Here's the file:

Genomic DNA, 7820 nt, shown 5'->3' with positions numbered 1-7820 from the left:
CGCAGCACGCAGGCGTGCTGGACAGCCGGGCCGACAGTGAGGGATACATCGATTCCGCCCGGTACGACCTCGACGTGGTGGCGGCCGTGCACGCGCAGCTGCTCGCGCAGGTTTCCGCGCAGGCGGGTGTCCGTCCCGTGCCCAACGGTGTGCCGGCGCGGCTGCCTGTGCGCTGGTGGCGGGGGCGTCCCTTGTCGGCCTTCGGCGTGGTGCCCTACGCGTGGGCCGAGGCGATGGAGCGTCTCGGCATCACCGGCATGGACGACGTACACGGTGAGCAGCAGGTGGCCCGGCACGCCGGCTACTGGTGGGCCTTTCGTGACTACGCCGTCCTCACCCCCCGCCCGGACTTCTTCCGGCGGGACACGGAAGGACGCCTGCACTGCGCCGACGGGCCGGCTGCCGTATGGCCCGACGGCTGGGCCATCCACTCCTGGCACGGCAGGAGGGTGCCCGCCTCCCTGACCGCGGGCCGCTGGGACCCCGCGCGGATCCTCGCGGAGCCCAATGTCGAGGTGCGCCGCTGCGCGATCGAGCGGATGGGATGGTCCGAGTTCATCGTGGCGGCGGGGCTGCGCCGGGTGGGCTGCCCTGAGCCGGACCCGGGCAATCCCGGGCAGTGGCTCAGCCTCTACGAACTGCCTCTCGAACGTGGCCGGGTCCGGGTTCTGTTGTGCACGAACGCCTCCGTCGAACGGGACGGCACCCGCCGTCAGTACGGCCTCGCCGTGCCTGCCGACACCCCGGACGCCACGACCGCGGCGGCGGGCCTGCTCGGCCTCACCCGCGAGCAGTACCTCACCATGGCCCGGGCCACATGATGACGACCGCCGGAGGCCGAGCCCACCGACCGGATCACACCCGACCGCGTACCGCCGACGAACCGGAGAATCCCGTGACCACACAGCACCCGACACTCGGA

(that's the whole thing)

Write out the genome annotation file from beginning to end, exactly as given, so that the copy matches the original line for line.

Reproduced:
Genomic DNA, 7820 nt, shown 5'->3' with positions numbered 1-7820 from the left:
CGCAGCACGCAGGCGTGCTGGACAGCCGGGCCGACAGTGAGGGATACATCGATTCCGCCCGGTACGACCTCGACGTGGTGGCGGCCGTGCACGCGCAGCTGCTCGCGCAGGTTTCCGCGCAGGCGGGTGTCCGTCCCGTGCCCAACGGTGTGCCGGCGCGGCTGCCTGTGCGCTGGTGGCGGGGGCGTCCCTTGTCGGCCTTCGGCGTGGTGCCCTACGCGTGGGCCGAGGCGATGGAGCGTCTCGGCATCACCGGCATGGACGACGTACACGGTGAGCAGCAGGTGGCCCGGCACGCCGGCTACTGGTGGGCCTTTCGTGACTACGCCGTCCTCACCCCCCGCCCGGACTTCTTCCGGCGGGACACGGAAGGACGCCTGCACTGCGCCGACGGGCCGGCTGCCGTATGGCCCGACGGCTGGGCCATCCACTCCTGGCACGGCAGGAGGGTGCCCGCCTCCCTGACCGCGGGCCGCTGGGACCCCGCGCGGATCCTCGCGGAGCCCAATGTCGAGGTGCGCCGCTGCGCGATCGAGCGGATGGGATGGTCCGAGTTCATCGTGGCGGCGGGGCTGCGCCGGGTGGGCTGCCCTGAGCCGGACCCGGGCAATCCCGGGCAGTGGCTCAGCCTCTACGAACTGCCTCTCGAACGTGGCCGGGTCCGGGTTCTGTTGTGCACGAACGCCTCCGTCGAACGGGACGGCACCCGCCGTCAGTACGGCCTCGCCGTGCCTGCCGACACCCCGGACGCCACGACCGCGGCGGCGGGCCTGCTCGGCCTCACCCGCGAGCAGTACCTCACCATGGCCCGGGCCACATGATGACGACCGCCGGAGGCCGAGCCCACCGACCGGATCACACCCGACCGCGTACCGCCGACGAACCGGAGAATCCCGTGACCACACAGCACCCGACACTCGGA